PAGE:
“In art photography, there was still this huge prejudice against color as if only black and white were aesthetically justifiable. I never bought that: for me color is essential; I instinctively felt I needed it to give my workforce. Just as we have smell memories, we have color memories. I mean the world is in color, right?” -Joel Meyerowitz
Joel Meyerowitz is one of the first fine art photographers to make the transition from black and white to color. He has the ability to express visual stories in street photographs, still life images and landscapes.
Moving in the moment
Joel Meyerowitz was walking in Manhattan when he noticed a young woman combing her boyfriend’s Elvis-style hairdo. As he took the photograph, the guy looked up, seeing him through the window. Meyerowitz imagined that the girl had likely styled her dolls’ hair the same way. “I snuck up as close as I could and tried to capture the intimacy of that moment.” He said, “I was very shy and it took all my courage – if the plate glass hadn’t been there, maybe I wouldn’t have dared get so close (opening photo, top row, third image.)”
Joel Meyerowitz worked as an art director with renowned photographer Robert Frank for a brochure he was designing. He marveled at Frank’s easy way of working through the scene with his camera.
Meyerowitz said, “The way he weaved in and out of the girls he was shooting, my God, that was a revelation to me. You could move while working the camera. Wow! I wanted to do that, too.”
Joel Meyerowitz’s work on the street in the 1960s found him becoming a master of the craft. After seeing Frank, he shadowed Garry Winogrand, the tireless and frenzied street photographer. His photograph “New York City, 1975” seems to be a carefully choreographed vision. It isn’t. Joel Meyerowitz captured it on a Manhattan street as it happened. He has the patience to wait for the moment to happen and the instinct to know when to release his shutter. How many people do you see in the image (opening photo, top row, first image?)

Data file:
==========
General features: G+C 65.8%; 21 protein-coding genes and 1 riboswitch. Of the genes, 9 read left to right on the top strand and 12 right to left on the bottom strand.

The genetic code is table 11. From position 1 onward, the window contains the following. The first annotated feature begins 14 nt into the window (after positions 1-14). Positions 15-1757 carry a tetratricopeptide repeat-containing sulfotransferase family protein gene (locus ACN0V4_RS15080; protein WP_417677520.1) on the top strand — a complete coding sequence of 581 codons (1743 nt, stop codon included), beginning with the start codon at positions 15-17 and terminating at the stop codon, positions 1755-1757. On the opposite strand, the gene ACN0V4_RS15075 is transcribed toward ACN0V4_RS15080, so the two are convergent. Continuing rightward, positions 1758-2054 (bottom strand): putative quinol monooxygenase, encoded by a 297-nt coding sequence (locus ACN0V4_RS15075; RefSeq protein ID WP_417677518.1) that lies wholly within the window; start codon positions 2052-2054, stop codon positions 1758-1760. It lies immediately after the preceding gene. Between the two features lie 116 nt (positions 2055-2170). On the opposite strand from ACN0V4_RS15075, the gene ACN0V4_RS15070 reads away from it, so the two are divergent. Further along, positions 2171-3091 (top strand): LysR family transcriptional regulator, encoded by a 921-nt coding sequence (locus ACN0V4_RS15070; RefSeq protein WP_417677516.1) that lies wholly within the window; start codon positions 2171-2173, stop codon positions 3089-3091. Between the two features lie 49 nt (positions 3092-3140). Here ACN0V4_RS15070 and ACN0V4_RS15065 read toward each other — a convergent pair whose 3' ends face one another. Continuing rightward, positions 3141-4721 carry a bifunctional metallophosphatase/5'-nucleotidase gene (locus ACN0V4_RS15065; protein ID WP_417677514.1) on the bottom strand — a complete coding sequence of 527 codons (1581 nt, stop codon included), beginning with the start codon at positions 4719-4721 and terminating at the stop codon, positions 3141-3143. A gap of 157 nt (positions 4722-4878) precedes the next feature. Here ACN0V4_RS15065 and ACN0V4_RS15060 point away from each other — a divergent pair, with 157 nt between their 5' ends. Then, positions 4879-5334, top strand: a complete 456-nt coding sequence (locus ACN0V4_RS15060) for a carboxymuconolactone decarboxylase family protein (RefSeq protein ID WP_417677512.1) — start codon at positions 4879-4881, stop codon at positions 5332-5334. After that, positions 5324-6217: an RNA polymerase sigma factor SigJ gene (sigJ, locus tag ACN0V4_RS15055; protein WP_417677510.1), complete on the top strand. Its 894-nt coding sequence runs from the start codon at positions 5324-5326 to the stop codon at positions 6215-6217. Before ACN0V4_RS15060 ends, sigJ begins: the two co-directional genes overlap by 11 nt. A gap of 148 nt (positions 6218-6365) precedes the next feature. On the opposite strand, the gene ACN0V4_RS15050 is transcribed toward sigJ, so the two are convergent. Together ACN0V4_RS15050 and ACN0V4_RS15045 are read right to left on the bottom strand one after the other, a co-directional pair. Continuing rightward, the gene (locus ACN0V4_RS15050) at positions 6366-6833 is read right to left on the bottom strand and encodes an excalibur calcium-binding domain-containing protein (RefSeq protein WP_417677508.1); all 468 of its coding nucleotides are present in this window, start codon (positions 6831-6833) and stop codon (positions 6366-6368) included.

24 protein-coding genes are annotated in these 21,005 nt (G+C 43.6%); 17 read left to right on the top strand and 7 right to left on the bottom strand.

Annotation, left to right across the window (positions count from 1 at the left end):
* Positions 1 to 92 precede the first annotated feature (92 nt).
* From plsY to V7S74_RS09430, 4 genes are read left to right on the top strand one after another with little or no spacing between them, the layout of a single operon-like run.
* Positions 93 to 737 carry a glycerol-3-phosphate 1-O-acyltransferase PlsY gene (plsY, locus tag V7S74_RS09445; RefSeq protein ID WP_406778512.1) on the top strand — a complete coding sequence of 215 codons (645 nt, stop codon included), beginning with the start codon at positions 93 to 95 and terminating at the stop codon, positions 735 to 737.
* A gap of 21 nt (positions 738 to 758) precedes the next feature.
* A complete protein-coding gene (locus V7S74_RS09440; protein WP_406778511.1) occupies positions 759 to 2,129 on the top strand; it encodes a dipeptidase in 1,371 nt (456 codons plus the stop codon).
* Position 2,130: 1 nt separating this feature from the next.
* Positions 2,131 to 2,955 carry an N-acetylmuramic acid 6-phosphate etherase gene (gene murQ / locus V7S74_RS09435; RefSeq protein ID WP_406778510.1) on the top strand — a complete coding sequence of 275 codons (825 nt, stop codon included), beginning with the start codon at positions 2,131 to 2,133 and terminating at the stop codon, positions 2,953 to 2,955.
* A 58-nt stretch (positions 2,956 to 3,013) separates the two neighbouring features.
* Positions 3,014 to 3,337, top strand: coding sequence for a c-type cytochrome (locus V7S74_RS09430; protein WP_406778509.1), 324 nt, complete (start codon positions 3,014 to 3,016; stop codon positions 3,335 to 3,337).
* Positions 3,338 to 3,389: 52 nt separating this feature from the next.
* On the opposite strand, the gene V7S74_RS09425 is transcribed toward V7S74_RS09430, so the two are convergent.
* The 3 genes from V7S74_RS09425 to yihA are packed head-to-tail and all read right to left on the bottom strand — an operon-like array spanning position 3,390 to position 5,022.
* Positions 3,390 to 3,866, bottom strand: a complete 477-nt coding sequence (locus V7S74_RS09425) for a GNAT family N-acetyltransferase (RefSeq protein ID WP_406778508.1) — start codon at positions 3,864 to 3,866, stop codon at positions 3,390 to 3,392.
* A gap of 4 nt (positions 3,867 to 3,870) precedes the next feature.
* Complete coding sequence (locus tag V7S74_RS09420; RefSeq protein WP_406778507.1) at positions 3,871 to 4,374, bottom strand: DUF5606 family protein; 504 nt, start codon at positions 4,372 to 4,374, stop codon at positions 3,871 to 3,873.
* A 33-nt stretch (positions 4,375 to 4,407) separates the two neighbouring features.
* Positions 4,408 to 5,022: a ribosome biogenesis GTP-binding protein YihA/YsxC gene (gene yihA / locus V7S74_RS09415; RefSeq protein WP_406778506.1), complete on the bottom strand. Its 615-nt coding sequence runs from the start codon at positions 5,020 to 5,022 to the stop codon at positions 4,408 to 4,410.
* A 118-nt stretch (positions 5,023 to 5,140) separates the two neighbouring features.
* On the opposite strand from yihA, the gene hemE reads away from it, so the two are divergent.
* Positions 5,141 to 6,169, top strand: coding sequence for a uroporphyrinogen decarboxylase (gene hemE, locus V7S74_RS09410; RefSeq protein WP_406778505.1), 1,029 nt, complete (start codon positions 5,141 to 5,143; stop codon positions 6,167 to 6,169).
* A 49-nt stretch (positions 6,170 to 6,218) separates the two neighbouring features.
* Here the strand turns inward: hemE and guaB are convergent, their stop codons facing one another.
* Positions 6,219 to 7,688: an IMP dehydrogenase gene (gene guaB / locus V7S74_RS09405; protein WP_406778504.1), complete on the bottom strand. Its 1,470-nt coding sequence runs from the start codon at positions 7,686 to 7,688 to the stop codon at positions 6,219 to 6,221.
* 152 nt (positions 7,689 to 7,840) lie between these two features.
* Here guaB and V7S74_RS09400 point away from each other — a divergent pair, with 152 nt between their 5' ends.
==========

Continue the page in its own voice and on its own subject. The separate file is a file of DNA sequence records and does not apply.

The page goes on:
There are eight — the couple in camel coats, then two more to their right with shadows on their back, a man deep in the darkness, the two shadows and the shadow of Meyerowitz himself.
“Hartwig House, Turo, MA, 1976”
A year after taking “New York, 1976,” Joel Meyerowitz made the simple, uncluttered interior of the Hartwig house (opening photo, top row, second image) with an 8 by 10-inch view camera. The immediacy of both photographs is easily seen yet one was spur-fo-the-moment while the other was painstakingly composed and exposed.
The girl wearing a blue top and white pants (opening photo, bottom row, first image) holds eye contact with Joel Meyerowitz as he takes the picture. There is a connection between them. She is still until the camera lowers. Does she know she is the focal point? This unspoken communication that Meyerowitz has instantly with his subjects is what makes his work speak so clearly to his viewers.
“Nobody’s looking at each other. Everybody’s glued to their phones.” Meyerowitz observes. He wonders if street photography still exists at all saying, “It’s thriving but not in the way I used to do it. The best street photographers now show humans dwarfed by ad billboards. The street has lost its savor.”
Sources: The Guardian, International Center for Photography, The New York Times.
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